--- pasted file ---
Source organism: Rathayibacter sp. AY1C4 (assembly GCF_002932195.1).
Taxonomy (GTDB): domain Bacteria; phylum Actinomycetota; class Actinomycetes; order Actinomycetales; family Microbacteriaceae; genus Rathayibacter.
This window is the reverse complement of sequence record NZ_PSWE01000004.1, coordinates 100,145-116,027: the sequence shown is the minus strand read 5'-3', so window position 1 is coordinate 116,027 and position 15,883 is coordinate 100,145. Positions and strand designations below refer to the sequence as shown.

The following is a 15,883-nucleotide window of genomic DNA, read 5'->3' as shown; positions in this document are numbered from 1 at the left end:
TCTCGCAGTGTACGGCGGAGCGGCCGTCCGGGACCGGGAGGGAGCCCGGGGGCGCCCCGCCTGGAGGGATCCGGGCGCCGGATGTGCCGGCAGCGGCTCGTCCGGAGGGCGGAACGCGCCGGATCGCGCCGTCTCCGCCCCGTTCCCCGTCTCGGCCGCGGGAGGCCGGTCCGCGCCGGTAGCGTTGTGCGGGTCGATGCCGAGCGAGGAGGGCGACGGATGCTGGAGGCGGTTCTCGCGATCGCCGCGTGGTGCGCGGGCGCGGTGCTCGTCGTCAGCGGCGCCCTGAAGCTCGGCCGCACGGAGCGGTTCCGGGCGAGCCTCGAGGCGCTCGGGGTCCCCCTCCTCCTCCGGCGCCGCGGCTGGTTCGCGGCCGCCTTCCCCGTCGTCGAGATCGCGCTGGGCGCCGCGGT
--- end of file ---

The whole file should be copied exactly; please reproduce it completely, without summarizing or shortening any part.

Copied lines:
Source organism: Rathayibacter sp. AY1C4 (assembly GCF_002932195.1).
Taxonomy (GTDB): domain Bacteria; phylum Actinomycetota; class Actinomycetes; order Actinomycetales; family Microbacteriaceae; genus Rathayibacter.
This window is the reverse complement of sequence record NZ_PSWE01000004.1, coordinates 100,145-116,027: the sequence shown is the minus strand read 5'-3', so window position 1 is coordinate 116,027 and position 15,883 is coordinate 100,145. Positions and strand designations below refer to the sequence as shown.

The following is a 15,883-nucleotide window of genomic DNA, read 5'->3' as shown; positions in this document are numbered from 1 at the left end:
TCTCGCAGTGTACGGCGGAGCGGCCGTCCGGGACCGGGAGGGAGCCCGGGGGCGCCCCGCCTGGAGGGATCCGGGCGCCGGATGTGCCGGCAGCGGCTCGTCCGGAGGGCGGAACGCGCCGGATCGCGCCGTCTCCGCCCCGTTCCCCGTCTCGGCCGCGGGAGGCCGGTCCGCGCCGGTAGCGTTGTGCGGGTCGATGCCGAGCGAGGAGGGCGACGGATGCTGGAGGCGGTTCTCGCGATCGCCGCGTGGTGCGCGGGCGCGGTGCTCGTCGTCAGCGGCGCCCTGAAGCTCGGCCGCACGGAGCGGTTCCGGGCGAGCCTCGAGGCGCTCGGGGTCCCCCTCCTCCTCCGGCGCCGCGGCTGGTTCGCGGCCGCCTTCCCCGTCGTCGAGATCGCGCTGGGCGCCGCGGT